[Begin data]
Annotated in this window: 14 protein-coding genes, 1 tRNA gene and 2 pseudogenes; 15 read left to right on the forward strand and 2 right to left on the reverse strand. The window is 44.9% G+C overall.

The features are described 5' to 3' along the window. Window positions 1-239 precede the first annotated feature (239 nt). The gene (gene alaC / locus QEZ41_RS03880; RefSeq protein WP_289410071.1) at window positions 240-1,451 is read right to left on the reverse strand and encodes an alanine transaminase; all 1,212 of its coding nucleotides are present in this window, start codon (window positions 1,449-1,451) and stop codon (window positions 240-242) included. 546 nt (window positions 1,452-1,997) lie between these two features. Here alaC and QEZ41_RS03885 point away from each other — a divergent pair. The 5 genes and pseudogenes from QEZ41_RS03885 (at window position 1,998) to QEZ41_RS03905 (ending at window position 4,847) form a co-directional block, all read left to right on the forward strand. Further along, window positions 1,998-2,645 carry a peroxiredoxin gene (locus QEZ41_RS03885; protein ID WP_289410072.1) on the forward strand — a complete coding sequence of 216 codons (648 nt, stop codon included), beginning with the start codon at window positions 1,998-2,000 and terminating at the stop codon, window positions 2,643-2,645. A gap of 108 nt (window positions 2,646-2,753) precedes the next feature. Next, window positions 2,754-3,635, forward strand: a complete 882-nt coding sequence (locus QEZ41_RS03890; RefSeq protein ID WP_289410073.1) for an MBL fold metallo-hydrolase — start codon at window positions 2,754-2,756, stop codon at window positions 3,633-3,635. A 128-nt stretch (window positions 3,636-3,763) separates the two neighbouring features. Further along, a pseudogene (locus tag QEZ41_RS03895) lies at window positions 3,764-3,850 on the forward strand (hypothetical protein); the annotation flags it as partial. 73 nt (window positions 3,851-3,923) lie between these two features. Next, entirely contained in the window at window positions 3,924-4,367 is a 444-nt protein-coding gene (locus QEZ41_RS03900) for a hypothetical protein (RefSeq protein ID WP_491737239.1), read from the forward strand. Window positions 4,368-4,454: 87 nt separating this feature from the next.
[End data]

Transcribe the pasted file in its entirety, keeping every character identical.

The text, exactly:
Annotated in this window: 14 protein-coding genes, 1 tRNA gene and 2 pseudogenes; 15 read left to right on the forward strand and 2 right to left on the reverse strand. The window is 44.9% G+C overall.

The features are described 5' to 3' along the window. Window positions 1-239 precede the first annotated feature (239 nt). The gene (gene alaC / locus QEZ41_RS03880; RefSeq protein WP_289410071.1) at window positions 240-1,451 is read right to left on the reverse strand and encodes an alanine transaminase; all 1,212 of its coding nucleotides are present in this window, start codon (window positions 1,449-1,451) and stop codon (window positions 240-242) included. 546 nt (window positions 1,452-1,997) lie between these two features. Here alaC and QEZ41_RS03885 point away from each other — a divergent pair. The 5 genes and pseudogenes from QEZ41_RS03885 (at window position 1,998) to QEZ41_RS03905 (ending at window position 4,847) form a co-directional block, all read left to right on the forward strand. Further along, window positions 1,998-2,645 carry a peroxiredoxin gene (locus QEZ41_RS03885; protein ID WP_289410072.1) on the forward strand — a complete coding sequence of 216 codons (648 nt, stop codon included), beginning with the start codon at window positions 1,998-2,000 and terminating at the stop codon, window positions 2,643-2,645. A gap of 108 nt (window positions 2,646-2,753) precedes the next feature. Next, window positions 2,754-3,635, forward strand: a complete 882-nt coding sequence (locus QEZ41_RS03890; RefSeq protein ID WP_289410073.1) for an MBL fold metallo-hydrolase — start codon at window positions 2,754-2,756, stop codon at window positions 3,633-3,635. A 128-nt stretch (window positions 3,636-3,763) separates the two neighbouring features. Further along, a pseudogene (locus tag QEZ41_RS03895) lies at window positions 3,764-3,850 on the forward strand (hypothetical protein); the annotation flags it as partial. 73 nt (window positions 3,851-3,923) lie between these two features. Next, entirely contained in the window at window positions 3,924-4,367 is a 444-nt protein-coding gene (locus QEZ41_RS03900) for a hypothetical protein (RefSeq protein ID WP_491737239.1), read from the forward strand. Window positions 4,368-4,454: 87 nt separating this feature from the next.